7. you don’t have to send voters away from a compulsory ballot if their i.d. is not right. if they aren’t sent away from non-compulsory ballots in canada, then why need they be sent away from compulsory ballots in australia? if their i.d is not perfect in a non-compulsory ballot in canada, they can sign a stat. dec. or someone with the right i.d. can vouch for them. there is no reason australians can’t come up with a better system of voter i.d. than americans do. and just because american jurisdictions practice world’s worst practice is no reason australia shouldn’t consider voter i.d. -a.v.

  8. @alfred: there’s no reason to consider voter-ID because “impersonation fraud” is essentially impossible on any meaningful scale without the active collaboration of the electoral authorities, and if you [i]do[/i] have the active collaboration of the electoral authorities what you have isn’t “impersonation fraud” it’s “rigged elections”.

    So a-fortiori there’s no good reason to discuss implementation details of something that it’s never useful to implement. Even the thirty seconds I’ve taken to answer your question is too much thinking about it, really.

  9. As the US judge pointed out, a vote not cast has the same effect on the accuracy of the election — precisely, numerically — as a vote wrongfully cast.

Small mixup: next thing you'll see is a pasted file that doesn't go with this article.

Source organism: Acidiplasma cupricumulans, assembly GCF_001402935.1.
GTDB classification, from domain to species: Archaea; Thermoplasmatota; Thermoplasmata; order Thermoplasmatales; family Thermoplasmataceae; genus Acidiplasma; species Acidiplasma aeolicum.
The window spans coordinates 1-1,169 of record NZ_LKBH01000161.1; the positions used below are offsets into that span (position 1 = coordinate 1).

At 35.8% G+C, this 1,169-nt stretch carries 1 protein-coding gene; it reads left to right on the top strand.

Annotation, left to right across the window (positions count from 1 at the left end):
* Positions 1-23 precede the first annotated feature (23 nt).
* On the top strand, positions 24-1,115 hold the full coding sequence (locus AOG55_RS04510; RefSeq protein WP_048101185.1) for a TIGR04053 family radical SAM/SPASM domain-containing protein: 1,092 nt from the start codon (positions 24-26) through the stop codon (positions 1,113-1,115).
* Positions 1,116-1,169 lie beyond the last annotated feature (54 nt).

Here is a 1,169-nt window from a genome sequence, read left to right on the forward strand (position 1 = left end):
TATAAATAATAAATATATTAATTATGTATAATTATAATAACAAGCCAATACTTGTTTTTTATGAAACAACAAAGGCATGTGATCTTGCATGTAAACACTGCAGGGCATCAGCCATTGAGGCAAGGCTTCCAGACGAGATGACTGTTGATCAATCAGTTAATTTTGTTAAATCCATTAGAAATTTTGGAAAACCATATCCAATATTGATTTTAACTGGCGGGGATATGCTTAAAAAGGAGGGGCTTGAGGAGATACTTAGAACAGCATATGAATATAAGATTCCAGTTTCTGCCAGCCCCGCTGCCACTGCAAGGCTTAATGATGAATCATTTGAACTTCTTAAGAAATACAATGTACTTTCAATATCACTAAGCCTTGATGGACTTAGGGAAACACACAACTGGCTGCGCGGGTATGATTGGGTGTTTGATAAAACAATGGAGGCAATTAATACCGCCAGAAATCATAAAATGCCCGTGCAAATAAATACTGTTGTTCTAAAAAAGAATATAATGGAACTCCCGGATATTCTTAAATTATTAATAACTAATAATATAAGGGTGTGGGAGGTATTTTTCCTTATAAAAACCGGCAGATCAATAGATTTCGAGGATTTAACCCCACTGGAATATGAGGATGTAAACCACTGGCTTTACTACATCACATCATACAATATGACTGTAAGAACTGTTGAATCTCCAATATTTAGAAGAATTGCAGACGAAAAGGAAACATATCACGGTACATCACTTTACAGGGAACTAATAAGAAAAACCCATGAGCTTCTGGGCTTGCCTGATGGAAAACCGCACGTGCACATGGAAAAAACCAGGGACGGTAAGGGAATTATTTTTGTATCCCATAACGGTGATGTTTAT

10. Personally, I favour an expansion of the options for electronic voting, which would certainly require a form of ID — such as a PIN or perhaps some authenticated source of biometric data — perhaps a fingerprint or retina scan — I understand that people’s ears are even highly peculiar to people.

    Yet the idea of requiring people to produce ID just to do a paper vote sounds perverse to me. It’s hard to imagine that this side of a highly systematic industrial scale exercise in fraud which would surely be discovered — that anything like enough votes to change an election are going to be cast.

    We are always astonished when a seat “goes down to the wire”– as McMillan did a few years ago, so one imagines that the accidental duplicates would cancel each other out — given that typically, only one of two people — both belonging to parties with very similar policies — can win and generally do on margins that are in the hundreds if not the thousands.

    Really, the problem with our voting system occurs well before anyone gets near a ballot box. If the most undemocratic thing about our system was that sometimes, some nutbag ran around and voted in the names of other people meaning that some candidate got 20 or so more votes than he should have I really wouldn’t care that much.

    What we should have is a system that includes the public in policy development, but I don’t imagine anyone from amongst the boss class is going to dabble in that one.